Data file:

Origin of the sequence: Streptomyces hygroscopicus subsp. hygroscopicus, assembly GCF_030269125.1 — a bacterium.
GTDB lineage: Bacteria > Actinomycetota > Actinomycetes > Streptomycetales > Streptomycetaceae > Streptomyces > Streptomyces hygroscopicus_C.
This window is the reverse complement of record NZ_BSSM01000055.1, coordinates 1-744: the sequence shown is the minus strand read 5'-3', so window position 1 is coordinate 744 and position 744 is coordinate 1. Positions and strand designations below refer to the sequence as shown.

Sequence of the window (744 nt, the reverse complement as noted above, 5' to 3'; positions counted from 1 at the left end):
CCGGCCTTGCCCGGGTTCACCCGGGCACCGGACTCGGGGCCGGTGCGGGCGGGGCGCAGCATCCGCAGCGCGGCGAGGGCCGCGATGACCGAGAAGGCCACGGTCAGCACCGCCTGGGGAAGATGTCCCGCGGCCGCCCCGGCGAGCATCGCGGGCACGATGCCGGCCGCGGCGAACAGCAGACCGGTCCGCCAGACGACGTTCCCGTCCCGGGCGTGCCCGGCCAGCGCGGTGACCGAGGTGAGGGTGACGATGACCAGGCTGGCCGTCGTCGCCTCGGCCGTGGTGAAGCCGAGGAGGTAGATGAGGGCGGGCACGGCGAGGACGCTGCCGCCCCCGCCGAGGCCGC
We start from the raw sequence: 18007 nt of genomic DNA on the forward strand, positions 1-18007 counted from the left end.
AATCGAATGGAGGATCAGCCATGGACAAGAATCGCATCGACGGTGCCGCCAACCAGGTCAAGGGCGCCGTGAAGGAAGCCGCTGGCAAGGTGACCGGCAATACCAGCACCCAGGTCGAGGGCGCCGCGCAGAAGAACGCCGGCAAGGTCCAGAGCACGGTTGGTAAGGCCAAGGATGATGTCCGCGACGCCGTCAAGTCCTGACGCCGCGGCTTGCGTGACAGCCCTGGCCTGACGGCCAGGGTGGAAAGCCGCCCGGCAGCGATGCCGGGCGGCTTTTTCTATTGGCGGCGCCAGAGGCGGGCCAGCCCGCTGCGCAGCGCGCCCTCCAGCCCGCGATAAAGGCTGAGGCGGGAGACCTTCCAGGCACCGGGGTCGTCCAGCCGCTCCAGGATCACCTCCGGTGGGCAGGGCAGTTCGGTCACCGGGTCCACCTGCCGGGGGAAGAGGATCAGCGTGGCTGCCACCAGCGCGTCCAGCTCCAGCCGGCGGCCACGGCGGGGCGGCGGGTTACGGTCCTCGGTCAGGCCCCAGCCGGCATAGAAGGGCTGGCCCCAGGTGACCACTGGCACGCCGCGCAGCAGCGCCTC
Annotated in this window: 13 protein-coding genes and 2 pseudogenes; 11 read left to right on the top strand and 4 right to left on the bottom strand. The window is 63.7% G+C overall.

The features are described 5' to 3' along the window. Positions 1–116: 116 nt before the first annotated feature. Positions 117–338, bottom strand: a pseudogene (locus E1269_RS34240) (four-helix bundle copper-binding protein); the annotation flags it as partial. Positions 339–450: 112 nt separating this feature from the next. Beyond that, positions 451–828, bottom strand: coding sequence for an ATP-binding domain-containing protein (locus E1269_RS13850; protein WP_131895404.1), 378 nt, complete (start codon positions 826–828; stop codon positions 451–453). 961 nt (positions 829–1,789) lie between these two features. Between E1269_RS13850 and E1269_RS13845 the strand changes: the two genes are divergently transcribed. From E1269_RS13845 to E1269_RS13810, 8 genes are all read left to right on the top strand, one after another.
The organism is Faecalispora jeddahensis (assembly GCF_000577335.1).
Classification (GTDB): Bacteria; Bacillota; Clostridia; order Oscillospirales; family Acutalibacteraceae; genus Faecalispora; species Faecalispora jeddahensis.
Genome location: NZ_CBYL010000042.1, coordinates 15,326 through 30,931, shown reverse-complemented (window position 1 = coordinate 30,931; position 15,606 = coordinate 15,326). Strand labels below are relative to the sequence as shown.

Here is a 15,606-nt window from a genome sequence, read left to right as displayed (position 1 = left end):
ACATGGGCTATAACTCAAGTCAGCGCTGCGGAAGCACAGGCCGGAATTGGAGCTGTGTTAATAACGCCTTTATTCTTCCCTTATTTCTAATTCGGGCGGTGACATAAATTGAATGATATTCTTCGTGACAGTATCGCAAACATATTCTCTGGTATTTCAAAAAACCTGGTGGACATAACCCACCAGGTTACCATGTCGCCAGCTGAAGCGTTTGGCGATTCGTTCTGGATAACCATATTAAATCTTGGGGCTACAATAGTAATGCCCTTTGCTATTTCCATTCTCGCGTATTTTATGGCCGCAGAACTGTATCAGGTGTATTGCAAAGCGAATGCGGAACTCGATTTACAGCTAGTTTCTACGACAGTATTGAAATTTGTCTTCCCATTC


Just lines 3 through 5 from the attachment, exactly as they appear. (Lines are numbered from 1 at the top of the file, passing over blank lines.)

This window is the reverse complement of record NZ_BSSM01000055.1, coordinates 1-744: the sequence shown is the minus strand read 5'-3', so window position 1 is coordinate 744 and position 744 is coordinate 1. Positions and strand designations below refer to the sequence as shown.

Sequence of the window (744 nt, the reverse complement as noted above, 5' to 3'; positions counted from 1 at the left end):
CCGGCCTTGCCCGGGTTCACCCGGGCACCGGACTCGGGGCCGGTGCGGGCGGGGCGCAGCATCCGCAGCGCGGCGAGGGCCGCGATGACCGAGAAGGCCACGGTCAGCACCGCCTGGGGAAGATGTCCCGCGGCCGCCCCGGCGAGCATCGCGGGCACGATGCCGGCCGCGGCGAACAGCAGACCGGTCCGCCAGACGACGTTCCCGTCCCGGGCGTGCCCGGCCAGCGCGGTGACCGAGGTGAGGGTGACGATGACCAGGCTGGCCGTCGTCGCCTCGGCCGTGGTGAAGCCGAGGAGGTAGATGAGGGCGGGCACGGCGAGGACGCTGCCGCCCCCGCCGAGGCCGC